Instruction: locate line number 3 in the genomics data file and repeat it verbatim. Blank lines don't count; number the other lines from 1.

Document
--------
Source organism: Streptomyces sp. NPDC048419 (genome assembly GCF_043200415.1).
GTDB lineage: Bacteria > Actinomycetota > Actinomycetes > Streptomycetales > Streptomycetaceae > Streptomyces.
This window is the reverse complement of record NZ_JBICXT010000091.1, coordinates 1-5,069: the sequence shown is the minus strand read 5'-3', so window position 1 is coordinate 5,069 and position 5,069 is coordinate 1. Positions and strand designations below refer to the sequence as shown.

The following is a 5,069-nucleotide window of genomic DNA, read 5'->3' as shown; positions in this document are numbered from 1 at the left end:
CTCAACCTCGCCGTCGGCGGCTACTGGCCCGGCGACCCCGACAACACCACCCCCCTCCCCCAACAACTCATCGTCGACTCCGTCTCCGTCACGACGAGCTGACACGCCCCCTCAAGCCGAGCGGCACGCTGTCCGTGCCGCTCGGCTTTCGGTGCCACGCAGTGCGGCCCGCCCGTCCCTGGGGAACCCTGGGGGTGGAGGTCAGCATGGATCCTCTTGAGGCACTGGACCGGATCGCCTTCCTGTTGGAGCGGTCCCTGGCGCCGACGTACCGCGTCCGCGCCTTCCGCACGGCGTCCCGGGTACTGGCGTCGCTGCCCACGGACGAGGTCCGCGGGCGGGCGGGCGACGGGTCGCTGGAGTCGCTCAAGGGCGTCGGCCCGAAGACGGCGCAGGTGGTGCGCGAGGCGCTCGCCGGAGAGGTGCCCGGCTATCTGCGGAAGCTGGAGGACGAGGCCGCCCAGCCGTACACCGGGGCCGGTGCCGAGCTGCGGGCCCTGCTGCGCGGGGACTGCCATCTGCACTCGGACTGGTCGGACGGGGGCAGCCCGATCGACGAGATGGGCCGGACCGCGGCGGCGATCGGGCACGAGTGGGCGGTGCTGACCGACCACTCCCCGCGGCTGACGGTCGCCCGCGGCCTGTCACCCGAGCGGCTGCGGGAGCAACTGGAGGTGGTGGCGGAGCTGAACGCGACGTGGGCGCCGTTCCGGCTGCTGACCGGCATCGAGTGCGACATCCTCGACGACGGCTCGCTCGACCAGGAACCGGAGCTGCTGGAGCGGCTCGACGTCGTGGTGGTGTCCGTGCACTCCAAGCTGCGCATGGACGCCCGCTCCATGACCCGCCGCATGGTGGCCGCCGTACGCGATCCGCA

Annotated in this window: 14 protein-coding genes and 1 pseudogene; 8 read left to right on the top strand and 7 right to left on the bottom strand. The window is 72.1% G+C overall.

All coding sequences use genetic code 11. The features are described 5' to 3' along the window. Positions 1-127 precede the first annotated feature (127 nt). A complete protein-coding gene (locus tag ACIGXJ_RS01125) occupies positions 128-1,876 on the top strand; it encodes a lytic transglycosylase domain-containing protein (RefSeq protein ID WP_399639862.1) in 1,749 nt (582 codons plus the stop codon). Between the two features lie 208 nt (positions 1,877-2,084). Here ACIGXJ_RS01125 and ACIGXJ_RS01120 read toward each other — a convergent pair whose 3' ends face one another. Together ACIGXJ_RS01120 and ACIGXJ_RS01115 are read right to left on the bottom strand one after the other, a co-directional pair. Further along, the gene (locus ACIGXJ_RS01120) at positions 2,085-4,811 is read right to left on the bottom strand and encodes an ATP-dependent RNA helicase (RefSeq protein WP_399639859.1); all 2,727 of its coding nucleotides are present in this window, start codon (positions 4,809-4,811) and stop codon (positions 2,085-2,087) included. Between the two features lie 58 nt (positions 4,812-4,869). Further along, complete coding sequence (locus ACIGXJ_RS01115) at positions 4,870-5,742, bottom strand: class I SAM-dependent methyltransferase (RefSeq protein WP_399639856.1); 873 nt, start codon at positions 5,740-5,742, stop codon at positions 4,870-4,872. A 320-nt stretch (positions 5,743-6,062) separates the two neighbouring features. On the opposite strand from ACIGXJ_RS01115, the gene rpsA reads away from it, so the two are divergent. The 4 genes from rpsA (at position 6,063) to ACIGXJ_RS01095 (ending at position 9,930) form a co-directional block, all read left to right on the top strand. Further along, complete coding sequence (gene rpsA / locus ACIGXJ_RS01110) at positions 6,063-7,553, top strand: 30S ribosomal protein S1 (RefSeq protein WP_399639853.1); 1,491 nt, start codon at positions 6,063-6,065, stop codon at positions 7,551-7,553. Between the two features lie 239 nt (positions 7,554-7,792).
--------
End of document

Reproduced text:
This window is the reverse complement of record NZ_JBICXT010000091.1, coordinates 1-5,069: the sequence shown is the minus strand read 5'-3', so window position 1 is coordinate 5,069 and position 5,069 is coordinate 1. Positions and strand designations below refer to the sequence as shown.